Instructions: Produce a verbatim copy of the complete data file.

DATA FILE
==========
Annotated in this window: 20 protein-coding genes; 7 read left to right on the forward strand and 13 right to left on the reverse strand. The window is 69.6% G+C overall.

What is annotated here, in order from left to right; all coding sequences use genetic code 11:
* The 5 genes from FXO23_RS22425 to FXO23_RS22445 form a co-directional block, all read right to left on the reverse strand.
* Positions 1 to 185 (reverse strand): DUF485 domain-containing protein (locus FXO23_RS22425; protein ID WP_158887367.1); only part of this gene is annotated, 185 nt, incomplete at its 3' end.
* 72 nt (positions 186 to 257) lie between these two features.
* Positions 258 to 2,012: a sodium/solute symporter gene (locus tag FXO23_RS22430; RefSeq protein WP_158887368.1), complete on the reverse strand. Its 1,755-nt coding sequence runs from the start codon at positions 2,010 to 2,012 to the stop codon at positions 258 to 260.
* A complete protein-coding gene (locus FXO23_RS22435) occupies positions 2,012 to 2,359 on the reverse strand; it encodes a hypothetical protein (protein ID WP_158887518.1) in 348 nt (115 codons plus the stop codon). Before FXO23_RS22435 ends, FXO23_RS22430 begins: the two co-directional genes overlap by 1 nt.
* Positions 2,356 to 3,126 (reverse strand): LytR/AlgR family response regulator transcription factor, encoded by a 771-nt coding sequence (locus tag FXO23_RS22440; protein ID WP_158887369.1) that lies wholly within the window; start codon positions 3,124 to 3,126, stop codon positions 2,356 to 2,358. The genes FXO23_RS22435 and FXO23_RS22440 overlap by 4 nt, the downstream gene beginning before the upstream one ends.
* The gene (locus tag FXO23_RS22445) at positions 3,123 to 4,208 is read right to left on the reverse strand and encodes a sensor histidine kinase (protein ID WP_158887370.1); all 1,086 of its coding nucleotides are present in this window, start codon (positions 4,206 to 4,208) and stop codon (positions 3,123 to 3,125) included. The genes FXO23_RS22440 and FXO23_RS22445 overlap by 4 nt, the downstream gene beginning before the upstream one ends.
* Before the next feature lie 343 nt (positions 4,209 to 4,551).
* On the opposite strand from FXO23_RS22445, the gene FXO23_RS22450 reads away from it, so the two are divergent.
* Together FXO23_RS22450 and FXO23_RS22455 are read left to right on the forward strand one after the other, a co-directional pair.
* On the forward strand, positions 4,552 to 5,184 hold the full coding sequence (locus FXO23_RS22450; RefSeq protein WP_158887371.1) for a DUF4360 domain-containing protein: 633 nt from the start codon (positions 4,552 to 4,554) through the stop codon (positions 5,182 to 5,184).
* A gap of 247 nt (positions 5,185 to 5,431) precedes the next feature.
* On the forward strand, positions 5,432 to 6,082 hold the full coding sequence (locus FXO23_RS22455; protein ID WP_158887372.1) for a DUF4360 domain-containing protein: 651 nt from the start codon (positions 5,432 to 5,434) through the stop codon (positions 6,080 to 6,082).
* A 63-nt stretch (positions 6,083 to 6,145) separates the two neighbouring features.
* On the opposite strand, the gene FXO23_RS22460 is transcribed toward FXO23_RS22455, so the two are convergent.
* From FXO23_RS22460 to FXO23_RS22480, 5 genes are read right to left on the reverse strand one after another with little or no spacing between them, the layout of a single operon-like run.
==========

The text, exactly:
Annotated in this window: 20 protein-coding genes; 7 read left to right on the forward strand and 13 right to left on the reverse strand. The window is 69.6% G+C overall.

What is annotated here, in order from left to right; all coding sequences use genetic code 11:
* The 5 genes from FXO23_RS22425 to FXO23_RS22445 form a co-directional block, all read right to left on the reverse strand.
* Positions 1 to 185 (reverse strand): DUF485 domain-containing protein (locus FXO23_RS22425; protein ID WP_158887367.1); only part of this gene is annotated, 185 nt, incomplete at its 3' end.
* 72 nt (positions 186 to 257) lie between these two features.
* Positions 258 to 2,012: a sodium/solute symporter gene (locus tag FXO23_RS22430; RefSeq protein WP_158887368.1), complete on the reverse strand. Its 1,755-nt coding sequence runs from the start codon at positions 2,010 to 2,012 to the stop codon at positions 258 to 260.
* A complete protein-coding gene (locus FXO23_RS22435) occupies positions 2,012 to 2,359 on the reverse strand; it encodes a hypothetical protein (protein ID WP_158887518.1) in 348 nt (115 codons plus the stop codon). Before FXO23_RS22435 ends, FXO23_RS22430 begins: the two co-directional genes overlap by 1 nt.
* Positions 2,356 to 3,126 (reverse strand): LytR/AlgR family response regulator transcription factor, encoded by a 771-nt coding sequence (locus tag FXO23_RS22440; protein ID WP_158887369.1) that lies wholly within the window; start codon positions 3,124 to 3,126, stop codon positions 2,356 to 2,358. The genes FXO23_RS22435 and FXO23_RS22440 overlap by 4 nt, the downstream gene beginning before the upstream one ends.
* The gene (locus tag FXO23_RS22445) at positions 3,123 to 4,208 is read right to left on the reverse strand and encodes a sensor histidine kinase (protein ID WP_158887370.1); all 1,086 of its coding nucleotides are present in this window, start codon (positions 4,206 to 4,208) and stop codon (positions 3,123 to 3,125) included. The genes FXO23_RS22440 and FXO23_RS22445 overlap by 4 nt, the downstream gene beginning before the upstream one ends.
* Before the next feature lie 343 nt (positions 4,209 to 4,551).
* On the opposite strand from FXO23_RS22445, the gene FXO23_RS22450 reads away from it, so the two are divergent.
* Together FXO23_RS22450 and FXO23_RS22455 are read left to right on the forward strand one after the other, a co-directional pair.
* On the forward strand, positions 4,552 to 5,184 hold the full coding sequence (locus FXO23_RS22450; RefSeq protein WP_158887371.1) for a DUF4360 domain-containing protein: 633 nt from the start codon (positions 4,552 to 4,554) through the stop codon (positions 5,182 to 5,184).
* A gap of 247 nt (positions 5,185 to 5,431) precedes the next feature.
* On the forward strand, positions 5,432 to 6,082 hold the full coding sequence (locus FXO23_RS22455; protein ID WP_158887372.1) for a DUF4360 domain-containing protein: 651 nt from the start codon (positions 5,432 to 5,434) through the stop codon (positions 6,080 to 6,082).
* A 63-nt stretch (positions 6,083 to 6,145) separates the two neighbouring features.
* On the opposite strand, the gene FXO23_RS22460 is transcribed toward FXO23_RS22455, so the two are convergent.
* From FXO23_RS22460 to FXO23_RS22480, 5 genes are read right to left on the reverse strand one after another with little or no spacing between them, the layout of a single operon-like run.